The Skoda Fabia is a sensible buy, with low running costs, respectable resale values, and a roomy interior by supermini standards. However, there are better value models lower down the range and the 1.4-litre diesel engine is rather noisy.
Because of the Skoda’s low kerbweight, we matched it to a trailer rather than a full-sized caravan. Even with 170lb ft of torque, acceleration was fairly steady, with a significant drop in engine revs when changing between second and third gear. Pulling from 30-60mph took 18.2 seconds.
Once up to speed, the Skoda felt happy to stay there, with decent stability at the legal limit and little movement from the trailer when slowing down. In the lane-change test, the trailer bounced around behind the car but never pulled the Fabia off course. The hill start proved a tougher test for the Skoda. The handbrake needed a firm pull to stop car and trailer edging backwards, and the some drivers found the clutch smelt very hot after reversing.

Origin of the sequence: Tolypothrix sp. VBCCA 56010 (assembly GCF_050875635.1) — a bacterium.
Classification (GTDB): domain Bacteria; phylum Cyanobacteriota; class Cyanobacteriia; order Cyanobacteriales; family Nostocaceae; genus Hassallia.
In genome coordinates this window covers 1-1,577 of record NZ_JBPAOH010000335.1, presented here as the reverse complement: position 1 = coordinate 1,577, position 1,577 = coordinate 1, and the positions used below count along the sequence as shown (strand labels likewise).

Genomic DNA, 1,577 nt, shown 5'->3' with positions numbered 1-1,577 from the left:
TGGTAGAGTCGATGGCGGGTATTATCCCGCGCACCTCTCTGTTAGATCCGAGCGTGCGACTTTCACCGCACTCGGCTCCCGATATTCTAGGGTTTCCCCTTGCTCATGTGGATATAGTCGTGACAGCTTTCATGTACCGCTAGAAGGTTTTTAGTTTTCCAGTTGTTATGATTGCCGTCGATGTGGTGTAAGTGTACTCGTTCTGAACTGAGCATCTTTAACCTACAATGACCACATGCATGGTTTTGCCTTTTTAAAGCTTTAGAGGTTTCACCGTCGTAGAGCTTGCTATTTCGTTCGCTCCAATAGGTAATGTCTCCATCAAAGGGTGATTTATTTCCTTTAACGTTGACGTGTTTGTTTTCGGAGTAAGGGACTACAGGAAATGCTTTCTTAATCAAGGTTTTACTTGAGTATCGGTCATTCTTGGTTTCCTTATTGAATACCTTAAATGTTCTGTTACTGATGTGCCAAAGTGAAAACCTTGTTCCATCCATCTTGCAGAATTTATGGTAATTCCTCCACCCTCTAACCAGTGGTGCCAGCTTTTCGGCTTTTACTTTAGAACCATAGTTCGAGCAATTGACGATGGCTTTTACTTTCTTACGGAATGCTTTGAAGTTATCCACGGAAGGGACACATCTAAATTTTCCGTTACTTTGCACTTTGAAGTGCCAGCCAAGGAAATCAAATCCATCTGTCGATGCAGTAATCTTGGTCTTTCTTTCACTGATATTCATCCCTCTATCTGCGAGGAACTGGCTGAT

For such a small car, the Fabia scored well with our practicality judges. The boot might not be big enough for a full load of holiday luggage, but the 330-litre capacity is reasonable for a car of this size. What’s more, Skoda tells us either the repair kit or optional space saver spare may be used if you have a puncture while towing. We were also pleased to see a trailer stability system fitted to help prevent snaking, something that it isn’t often fitted to smaller cars.